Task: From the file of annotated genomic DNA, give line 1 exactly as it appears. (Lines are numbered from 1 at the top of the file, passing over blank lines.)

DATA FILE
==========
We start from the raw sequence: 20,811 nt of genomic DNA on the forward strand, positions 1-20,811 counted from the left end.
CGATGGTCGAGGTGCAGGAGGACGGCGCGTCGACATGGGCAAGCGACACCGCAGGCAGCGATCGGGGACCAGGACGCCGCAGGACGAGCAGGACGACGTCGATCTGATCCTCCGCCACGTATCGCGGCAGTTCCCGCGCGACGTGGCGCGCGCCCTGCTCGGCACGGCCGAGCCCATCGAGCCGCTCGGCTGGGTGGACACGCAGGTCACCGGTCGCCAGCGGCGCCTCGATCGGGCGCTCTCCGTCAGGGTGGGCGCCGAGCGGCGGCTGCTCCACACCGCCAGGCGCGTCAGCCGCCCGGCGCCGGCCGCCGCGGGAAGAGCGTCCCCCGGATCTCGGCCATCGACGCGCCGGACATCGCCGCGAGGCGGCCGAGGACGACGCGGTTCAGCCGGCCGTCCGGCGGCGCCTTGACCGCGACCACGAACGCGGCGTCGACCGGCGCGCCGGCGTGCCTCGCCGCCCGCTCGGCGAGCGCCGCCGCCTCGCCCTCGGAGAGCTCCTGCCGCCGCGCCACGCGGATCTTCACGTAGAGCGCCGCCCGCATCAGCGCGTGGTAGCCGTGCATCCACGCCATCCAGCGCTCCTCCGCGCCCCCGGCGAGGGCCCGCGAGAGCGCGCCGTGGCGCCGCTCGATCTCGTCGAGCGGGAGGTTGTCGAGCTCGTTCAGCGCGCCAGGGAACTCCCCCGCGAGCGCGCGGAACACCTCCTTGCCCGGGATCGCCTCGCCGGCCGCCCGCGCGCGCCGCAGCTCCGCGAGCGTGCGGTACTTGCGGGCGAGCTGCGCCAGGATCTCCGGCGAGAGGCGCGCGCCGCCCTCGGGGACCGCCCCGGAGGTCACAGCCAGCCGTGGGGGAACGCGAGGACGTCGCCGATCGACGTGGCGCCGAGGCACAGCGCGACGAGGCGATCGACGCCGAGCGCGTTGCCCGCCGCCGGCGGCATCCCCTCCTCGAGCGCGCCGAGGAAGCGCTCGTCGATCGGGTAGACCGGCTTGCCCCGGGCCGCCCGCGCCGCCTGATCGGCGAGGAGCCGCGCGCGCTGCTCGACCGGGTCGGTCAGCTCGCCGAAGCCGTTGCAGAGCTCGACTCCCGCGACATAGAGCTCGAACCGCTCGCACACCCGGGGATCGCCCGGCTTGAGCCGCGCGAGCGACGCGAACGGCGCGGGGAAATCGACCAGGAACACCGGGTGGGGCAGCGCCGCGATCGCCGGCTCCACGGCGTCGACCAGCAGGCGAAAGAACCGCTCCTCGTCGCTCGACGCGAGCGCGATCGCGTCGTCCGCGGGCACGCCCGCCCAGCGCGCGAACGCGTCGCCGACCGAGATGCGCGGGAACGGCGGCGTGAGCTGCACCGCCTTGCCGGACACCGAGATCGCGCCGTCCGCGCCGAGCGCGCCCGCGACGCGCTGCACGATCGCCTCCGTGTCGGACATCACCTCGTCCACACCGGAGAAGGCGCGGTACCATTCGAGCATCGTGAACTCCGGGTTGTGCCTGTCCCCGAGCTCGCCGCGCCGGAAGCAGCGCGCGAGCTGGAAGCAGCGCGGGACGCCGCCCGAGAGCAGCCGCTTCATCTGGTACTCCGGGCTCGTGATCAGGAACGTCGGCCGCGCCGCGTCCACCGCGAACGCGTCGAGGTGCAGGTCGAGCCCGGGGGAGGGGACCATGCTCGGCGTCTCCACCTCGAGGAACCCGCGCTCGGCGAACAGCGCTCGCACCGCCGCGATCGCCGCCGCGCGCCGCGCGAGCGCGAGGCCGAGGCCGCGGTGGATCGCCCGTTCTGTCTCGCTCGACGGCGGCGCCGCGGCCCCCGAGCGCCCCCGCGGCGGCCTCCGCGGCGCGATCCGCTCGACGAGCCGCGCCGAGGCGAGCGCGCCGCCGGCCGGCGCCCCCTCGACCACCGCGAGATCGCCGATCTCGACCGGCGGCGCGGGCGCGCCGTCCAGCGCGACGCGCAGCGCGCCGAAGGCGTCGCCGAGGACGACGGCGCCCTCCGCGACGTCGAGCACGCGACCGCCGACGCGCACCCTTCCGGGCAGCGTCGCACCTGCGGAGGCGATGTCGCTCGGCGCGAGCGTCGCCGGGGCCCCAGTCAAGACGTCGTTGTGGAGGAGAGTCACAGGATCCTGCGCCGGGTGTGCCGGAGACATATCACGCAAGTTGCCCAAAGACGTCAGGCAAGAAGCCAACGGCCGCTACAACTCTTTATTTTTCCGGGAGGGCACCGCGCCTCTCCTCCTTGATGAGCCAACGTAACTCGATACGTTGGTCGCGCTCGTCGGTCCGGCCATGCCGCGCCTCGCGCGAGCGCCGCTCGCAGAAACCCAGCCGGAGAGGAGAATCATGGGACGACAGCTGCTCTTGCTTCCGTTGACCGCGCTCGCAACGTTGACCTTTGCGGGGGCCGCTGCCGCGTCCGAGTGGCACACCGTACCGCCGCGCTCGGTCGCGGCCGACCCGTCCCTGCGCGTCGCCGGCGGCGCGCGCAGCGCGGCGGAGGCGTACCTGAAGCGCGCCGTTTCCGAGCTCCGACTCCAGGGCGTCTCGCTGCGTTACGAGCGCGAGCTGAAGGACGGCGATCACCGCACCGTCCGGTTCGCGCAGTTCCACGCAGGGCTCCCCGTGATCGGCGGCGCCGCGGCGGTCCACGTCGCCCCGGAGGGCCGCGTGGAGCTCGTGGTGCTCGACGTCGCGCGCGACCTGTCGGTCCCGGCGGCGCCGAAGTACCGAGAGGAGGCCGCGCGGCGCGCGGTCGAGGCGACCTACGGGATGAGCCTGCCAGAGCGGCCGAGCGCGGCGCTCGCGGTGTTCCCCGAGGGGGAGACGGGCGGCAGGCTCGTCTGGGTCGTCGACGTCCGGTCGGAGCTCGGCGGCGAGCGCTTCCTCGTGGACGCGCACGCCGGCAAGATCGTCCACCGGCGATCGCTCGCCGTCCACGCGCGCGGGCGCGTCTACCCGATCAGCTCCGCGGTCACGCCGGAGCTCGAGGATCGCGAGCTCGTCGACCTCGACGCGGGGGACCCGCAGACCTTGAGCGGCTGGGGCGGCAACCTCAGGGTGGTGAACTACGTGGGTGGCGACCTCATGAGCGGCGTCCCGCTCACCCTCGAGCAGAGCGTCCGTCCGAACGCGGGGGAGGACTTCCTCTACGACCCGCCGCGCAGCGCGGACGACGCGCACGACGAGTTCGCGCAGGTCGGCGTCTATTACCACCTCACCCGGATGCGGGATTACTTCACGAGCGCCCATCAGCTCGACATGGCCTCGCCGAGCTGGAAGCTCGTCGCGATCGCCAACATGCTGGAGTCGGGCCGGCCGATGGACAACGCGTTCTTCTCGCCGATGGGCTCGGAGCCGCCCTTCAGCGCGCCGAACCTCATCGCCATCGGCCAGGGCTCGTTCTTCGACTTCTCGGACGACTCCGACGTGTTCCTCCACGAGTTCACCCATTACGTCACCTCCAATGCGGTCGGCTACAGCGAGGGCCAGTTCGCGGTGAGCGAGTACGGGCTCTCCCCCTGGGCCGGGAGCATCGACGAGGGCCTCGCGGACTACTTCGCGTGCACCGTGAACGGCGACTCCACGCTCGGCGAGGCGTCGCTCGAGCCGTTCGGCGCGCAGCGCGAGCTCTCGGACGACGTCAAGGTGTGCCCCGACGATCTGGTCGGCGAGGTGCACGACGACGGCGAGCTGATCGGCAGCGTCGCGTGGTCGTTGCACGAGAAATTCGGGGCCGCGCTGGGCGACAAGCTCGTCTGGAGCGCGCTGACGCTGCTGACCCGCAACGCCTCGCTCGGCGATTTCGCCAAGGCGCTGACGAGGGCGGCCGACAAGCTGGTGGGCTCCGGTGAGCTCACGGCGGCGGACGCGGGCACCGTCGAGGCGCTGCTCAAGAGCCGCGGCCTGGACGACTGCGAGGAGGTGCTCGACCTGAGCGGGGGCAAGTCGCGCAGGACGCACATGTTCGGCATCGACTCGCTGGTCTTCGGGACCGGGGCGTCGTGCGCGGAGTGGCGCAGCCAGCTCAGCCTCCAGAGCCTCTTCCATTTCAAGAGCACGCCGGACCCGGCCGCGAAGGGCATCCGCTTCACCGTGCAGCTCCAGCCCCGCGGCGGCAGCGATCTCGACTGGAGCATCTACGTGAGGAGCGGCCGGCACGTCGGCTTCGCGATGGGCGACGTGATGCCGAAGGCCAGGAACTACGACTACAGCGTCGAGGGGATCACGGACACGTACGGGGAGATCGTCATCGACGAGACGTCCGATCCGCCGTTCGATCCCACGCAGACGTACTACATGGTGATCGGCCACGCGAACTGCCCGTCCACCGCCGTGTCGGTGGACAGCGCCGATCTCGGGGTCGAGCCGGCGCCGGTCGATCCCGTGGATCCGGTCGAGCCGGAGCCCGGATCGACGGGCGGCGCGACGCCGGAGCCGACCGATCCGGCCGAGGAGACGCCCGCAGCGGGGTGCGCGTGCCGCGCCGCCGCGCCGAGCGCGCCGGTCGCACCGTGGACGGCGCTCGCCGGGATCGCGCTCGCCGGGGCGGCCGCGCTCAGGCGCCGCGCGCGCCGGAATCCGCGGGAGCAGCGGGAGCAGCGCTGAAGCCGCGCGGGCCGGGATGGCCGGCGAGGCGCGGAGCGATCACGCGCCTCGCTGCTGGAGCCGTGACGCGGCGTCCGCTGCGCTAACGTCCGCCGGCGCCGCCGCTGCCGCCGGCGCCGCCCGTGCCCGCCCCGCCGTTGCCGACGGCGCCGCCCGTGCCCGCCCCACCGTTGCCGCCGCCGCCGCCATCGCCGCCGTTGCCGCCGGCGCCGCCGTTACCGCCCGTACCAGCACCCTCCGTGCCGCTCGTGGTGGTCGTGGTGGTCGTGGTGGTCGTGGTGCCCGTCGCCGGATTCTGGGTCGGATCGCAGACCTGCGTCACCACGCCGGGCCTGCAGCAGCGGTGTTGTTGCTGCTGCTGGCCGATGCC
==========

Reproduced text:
We start from the raw sequence: 20,811 nt of genomic DNA on the forward strand, positions 1-20,811 counted from the left end.